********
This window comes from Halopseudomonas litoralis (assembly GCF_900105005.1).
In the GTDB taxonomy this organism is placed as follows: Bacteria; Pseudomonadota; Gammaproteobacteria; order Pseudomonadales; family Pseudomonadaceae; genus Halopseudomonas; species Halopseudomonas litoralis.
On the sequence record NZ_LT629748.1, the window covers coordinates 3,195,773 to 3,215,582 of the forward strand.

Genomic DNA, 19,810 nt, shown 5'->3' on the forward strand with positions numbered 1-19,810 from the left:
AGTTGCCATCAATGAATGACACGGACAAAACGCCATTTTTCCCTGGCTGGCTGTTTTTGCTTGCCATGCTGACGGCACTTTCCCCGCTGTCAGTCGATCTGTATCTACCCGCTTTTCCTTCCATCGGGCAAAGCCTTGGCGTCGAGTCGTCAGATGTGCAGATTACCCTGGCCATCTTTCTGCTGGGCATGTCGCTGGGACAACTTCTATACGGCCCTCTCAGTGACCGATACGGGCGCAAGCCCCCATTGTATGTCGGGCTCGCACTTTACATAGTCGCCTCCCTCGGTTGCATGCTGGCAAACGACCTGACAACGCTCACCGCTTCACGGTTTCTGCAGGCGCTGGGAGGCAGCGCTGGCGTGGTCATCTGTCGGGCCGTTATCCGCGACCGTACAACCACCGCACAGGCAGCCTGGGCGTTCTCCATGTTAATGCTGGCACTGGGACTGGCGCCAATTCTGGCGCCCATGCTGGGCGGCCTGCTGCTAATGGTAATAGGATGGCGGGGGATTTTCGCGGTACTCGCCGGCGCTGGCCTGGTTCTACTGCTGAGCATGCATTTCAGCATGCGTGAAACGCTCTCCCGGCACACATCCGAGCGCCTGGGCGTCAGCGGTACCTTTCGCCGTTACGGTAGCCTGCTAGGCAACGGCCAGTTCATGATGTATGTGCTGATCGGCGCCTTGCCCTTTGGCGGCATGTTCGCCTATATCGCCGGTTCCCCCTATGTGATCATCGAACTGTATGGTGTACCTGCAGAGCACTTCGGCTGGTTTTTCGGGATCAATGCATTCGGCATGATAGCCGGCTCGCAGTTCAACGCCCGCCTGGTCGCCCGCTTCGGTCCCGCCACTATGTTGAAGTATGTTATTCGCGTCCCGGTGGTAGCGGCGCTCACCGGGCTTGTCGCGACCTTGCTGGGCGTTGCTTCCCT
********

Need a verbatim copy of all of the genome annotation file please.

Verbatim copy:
This window comes from Halopseudomonas litoralis (assembly GCF_900105005.1).
In the GTDB taxonomy this organism is placed as follows: Bacteria; Pseudomonadota; Gammaproteobacteria; order Pseudomonadales; family Pseudomonadaceae; genus Halopseudomonas; species Halopseudomonas litoralis.
On the sequence record NZ_LT629748.1, the window covers coordinates 3,195,773 to 3,215,582 of the forward strand.

Genomic DNA, 19,810 nt, shown 5'->3' on the forward strand with positions numbered 1-19,810 from the left:
AGTTGCCATCAATGAATGACACGGACAAAACGCCATTTTTCCCTGGCTGGCTGTTTTTGCTTGCCATGCTGACGGCACTTTCCCCGCTGTCAGTCGATCTGTATCTACCCGCTTTTCCTTCCATCGGGCAAAGCCTTGGCGTCGAGTCGTCAGATGTGCAGATTACCCTGGCCATCTTTCTGCTGGGCATGTCGCTGGGACAACTTCTATACGGCCCTCTCAGTGACCGATACGGGCGCAAGCCCCCATTGTATGTCGGGCTCGCACTTTACATAGTCGCCTCCCTCGGTTGCATGCTGGCAAACGACCTGACAACGCTCACCGCTTCACGGTTTCTGCAGGCGCTGGGAGGCAGCGCTGGCGTGGTCATCTGTCGGGCCGTTATCCGCGACCGTACAACCACCGCACAGGCAGCCTGGGCGTTCTCCATGTTAATGCTGGCACTGGGACTGGCGCCAATTCTGGCGCCCATGCTGGGCGGCCTGCTGCTAATGGTAATAGGATGGCGGGGGATTTTCGCGGTACTCGCCGGCGCTGGCCTGGTTCTACTGCTGAGCATGCATTTCAGCATGCGTGAAACGCTCTCCCGGCACACATCCGAGCGCCTGGGCGTCAGCGGTACCTTTCGCCGTTACGGTAGCCTGCTAGGCAACGGCCAGTTCATGATGTATGTGCTGATCGGCGCCTTGCCCTTTGGCGGCATGTTCGCCTATATCGCCGGTTCCCCCTATGTGATCATCGAACTGTATGGTGTACCTGCAGAGCACTTCGGCTGGTTTTTCGGGATCAATGCATTCGGCATGATAGCCGGCTCGCAGTTCAACGCCCGCCTGGTCGCCCGCTTCGGTCCCGCCACTATGTTGAAGTATGTTATTCGCGTCCCGGTGGTAGCGGCGCTCACCGGGCTTGTCGCGACCTTGCTGGGCGTTGCTTCCCT